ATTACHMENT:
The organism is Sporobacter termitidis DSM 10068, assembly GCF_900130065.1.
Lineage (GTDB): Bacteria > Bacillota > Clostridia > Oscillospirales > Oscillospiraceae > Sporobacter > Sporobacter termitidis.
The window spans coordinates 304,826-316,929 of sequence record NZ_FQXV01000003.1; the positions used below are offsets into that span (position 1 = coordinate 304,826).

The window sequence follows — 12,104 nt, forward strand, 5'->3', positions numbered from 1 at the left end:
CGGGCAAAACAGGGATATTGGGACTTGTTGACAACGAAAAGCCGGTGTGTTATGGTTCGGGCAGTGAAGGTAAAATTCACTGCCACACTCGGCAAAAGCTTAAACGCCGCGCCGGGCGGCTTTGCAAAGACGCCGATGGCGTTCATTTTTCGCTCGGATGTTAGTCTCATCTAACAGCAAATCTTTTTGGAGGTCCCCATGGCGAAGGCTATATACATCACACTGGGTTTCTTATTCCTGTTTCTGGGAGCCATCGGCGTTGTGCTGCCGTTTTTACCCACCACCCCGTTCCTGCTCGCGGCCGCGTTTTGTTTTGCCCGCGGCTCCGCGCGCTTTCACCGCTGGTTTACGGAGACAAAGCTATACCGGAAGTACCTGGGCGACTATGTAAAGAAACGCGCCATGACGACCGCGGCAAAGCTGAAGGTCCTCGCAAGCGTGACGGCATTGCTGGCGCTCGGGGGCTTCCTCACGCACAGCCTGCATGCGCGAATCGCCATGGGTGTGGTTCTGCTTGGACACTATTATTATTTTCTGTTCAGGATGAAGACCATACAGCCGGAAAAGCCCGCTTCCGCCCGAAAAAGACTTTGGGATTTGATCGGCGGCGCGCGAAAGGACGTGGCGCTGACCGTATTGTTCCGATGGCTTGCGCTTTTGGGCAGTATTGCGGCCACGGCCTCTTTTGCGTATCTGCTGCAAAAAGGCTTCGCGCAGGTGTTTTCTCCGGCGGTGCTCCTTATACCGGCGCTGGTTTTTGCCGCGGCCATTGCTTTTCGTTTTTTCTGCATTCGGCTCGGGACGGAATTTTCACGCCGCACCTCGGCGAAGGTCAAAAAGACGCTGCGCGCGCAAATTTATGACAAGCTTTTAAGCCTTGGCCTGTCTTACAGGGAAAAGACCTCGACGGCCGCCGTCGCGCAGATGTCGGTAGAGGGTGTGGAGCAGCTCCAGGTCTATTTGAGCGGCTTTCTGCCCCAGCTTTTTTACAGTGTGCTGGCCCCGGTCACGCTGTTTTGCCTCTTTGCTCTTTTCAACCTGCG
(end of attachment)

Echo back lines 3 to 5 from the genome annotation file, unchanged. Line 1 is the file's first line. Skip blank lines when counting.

The window spans coordinates 304,826-316,929 of sequence record NZ_FQXV01000003.1; the positions used below are offsets into that span (position 1 = coordinate 304,826).

The window sequence follows — 12,104 nt, forward strand, 5'->3', positions numbered from 1 at the left end:
CGGGCAAAACAGGGATATTGGGACTTGTTGACAACGAAAAGCCGGTGTGTTATGGTTCGGGCAGTGAAGGTAAAATTCACTGCCACACTCGGCAAAAGCTTAAACGCCGCGCCGGGCGGCTTTGCAAAGACGCCGATGGCGTTCATTTTTCGCTCGGATGTTAGTCTCATCTAACAGCAAATCTTTTTGGAGGTCCCCATGGCGAAGGCTATATACATCACACTGGGTTTCTTATTCCTGTTTCTGGGAGCCATCGGCGTTGTGCTGCCGTTTTTACCCACCACCCCGTTCCTGCTCGCGGCCGCGTTTTGTTTTGCCCGCGGCTCCGCGCGCTTTCACCGCTGGTTTACGGAGACAAAGCTATACCGGAAGTACCTGGGCGACTATGTAAAGAAACGCGCCATGACGACCGCGGCAAAGCTGAAGGTCCTCGCAAGCGTGACGGCATTGCTGGCGCTCGGGGGCTTCCTCACGCACAGCCTGCATGCGCGAATCGCCATGGGTGTGGTTCTGCTTGGACACTATTATTATTTTCTGTTCAGGATGAAGACCATACAGCCGGAAAAGCCCGCTTCCGCCCGAAAAAGACTTTGGGATTTGATCGGCGGCGCGCGAAAGGACGTGGCGCTGACCGTATTGTTCCGATGGCTTGCGCTTTTGGGCAGTATTGCGGCCACGGCCTCTTTTGCGTATCTGCTGCAAAAAGGCTTCGCGCAGGTGTTTTCTCCGGCGGTGCTCCTTATACCGGCGCTGGTTTTTGCCGCGGCCATTGCTTTTCGTTTTTTCTGCATTCGGCTCGGGACGGAATTTTCACGCCGCACCTCGGCGAAGGTCAAAAAGACGCTGCGCGCGCAAATTTATGACAAGCTTTTAAGCCTTGGCCTGTCTTACAGGGAAAAGACCTCGACGGCCGCCGTCGCGCAGATGTCGGTAGAGGGTGTGGAGCAGCTCCAGGTCTATTTGAGCGGCTTTCTGCCCCAGCTTTTTTACAGTGTGCTGGCCCCGGTCACGCTGTTTTGCCTCTTTGCTCTTTTCAACCTGCG